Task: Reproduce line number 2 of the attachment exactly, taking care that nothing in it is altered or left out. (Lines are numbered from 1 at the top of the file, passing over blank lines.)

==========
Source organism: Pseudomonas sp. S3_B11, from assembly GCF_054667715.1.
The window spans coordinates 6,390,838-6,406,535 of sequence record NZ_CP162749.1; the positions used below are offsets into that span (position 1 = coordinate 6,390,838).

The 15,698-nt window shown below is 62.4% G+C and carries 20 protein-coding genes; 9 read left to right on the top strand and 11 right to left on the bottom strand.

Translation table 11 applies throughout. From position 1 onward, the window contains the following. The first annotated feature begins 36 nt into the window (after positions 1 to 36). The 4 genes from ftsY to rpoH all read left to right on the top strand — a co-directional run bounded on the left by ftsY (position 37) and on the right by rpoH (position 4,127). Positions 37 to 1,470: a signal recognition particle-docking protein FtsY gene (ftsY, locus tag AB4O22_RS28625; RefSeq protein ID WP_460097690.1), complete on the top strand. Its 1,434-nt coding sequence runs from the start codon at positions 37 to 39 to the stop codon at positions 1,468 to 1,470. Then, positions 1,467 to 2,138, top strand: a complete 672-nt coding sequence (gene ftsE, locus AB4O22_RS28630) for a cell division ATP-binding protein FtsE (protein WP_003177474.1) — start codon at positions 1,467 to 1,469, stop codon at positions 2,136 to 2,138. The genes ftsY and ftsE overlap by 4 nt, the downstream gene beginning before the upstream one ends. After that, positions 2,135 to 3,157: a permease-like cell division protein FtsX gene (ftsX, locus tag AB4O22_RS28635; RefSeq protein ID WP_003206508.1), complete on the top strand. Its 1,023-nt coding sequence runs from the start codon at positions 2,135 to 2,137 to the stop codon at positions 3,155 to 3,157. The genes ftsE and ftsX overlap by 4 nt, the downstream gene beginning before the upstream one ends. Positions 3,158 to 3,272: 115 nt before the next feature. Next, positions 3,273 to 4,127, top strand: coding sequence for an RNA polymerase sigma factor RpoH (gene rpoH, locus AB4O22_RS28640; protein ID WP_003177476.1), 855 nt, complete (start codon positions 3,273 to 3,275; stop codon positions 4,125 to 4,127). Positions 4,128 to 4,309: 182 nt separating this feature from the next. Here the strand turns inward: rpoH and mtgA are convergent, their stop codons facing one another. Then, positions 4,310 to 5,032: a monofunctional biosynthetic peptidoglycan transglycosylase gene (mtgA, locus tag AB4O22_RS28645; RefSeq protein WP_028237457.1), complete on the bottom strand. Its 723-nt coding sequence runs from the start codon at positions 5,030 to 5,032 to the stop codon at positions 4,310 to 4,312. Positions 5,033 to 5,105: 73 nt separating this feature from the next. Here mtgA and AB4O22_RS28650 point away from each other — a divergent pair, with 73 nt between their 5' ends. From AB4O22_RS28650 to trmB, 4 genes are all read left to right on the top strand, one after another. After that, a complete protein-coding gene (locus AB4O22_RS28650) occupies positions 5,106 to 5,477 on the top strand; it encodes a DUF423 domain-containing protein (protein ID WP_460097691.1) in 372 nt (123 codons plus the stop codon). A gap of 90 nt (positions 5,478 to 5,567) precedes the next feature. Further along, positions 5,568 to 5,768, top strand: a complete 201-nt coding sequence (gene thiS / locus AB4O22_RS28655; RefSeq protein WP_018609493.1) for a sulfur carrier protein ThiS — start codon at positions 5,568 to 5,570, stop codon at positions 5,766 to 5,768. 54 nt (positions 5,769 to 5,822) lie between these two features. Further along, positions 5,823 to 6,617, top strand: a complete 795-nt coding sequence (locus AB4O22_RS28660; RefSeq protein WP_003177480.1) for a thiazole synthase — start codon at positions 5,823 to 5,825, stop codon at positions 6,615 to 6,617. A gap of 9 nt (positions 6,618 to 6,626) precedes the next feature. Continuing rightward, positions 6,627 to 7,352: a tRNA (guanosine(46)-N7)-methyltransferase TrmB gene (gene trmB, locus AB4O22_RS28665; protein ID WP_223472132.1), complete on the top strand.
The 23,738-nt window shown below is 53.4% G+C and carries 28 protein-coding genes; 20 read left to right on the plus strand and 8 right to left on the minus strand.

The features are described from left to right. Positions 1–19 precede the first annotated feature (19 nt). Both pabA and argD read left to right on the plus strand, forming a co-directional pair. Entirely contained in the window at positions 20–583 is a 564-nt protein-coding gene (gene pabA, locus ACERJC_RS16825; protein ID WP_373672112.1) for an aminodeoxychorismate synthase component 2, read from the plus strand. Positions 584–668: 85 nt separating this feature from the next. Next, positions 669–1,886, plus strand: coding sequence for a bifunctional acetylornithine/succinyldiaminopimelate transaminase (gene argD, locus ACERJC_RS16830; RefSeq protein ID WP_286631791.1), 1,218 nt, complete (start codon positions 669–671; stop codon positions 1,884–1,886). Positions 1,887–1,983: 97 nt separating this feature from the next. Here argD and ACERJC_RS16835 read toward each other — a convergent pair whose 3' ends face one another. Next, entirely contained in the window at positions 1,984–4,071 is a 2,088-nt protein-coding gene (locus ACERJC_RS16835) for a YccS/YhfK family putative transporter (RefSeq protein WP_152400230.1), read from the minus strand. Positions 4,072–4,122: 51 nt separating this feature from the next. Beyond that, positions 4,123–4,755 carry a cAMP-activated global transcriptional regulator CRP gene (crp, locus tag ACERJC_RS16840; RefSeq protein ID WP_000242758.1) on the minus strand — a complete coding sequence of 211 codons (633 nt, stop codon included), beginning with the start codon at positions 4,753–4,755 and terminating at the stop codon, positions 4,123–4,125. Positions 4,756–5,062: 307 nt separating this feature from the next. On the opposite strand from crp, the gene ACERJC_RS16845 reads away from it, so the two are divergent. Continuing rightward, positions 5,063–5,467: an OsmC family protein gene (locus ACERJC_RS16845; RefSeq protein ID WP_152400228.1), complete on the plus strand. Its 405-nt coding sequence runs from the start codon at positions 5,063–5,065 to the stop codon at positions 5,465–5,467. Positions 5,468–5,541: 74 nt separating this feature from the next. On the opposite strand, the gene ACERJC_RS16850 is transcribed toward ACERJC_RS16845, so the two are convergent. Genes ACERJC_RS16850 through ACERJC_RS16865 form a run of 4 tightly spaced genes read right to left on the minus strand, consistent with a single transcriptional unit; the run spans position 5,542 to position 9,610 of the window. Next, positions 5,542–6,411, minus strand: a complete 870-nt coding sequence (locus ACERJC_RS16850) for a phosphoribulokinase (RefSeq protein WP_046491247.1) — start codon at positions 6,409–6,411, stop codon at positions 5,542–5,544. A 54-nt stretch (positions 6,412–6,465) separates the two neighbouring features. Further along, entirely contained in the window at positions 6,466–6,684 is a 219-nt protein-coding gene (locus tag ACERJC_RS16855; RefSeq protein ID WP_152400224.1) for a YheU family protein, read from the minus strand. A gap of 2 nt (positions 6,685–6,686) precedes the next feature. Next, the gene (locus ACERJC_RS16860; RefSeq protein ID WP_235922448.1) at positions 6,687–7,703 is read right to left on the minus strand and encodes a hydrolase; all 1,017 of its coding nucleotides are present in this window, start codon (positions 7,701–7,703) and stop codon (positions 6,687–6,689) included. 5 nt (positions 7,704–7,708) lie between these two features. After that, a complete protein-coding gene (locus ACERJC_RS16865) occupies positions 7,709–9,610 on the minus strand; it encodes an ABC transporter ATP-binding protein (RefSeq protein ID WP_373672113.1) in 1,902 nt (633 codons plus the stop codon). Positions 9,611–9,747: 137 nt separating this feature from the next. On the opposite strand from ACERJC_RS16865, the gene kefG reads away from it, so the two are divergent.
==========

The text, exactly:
The window spans coordinates 6,390,838-6,406,535 of sequence record NZ_CP162749.1; the positions used below are offsets into that span (position 1 = coordinate 6,390,838).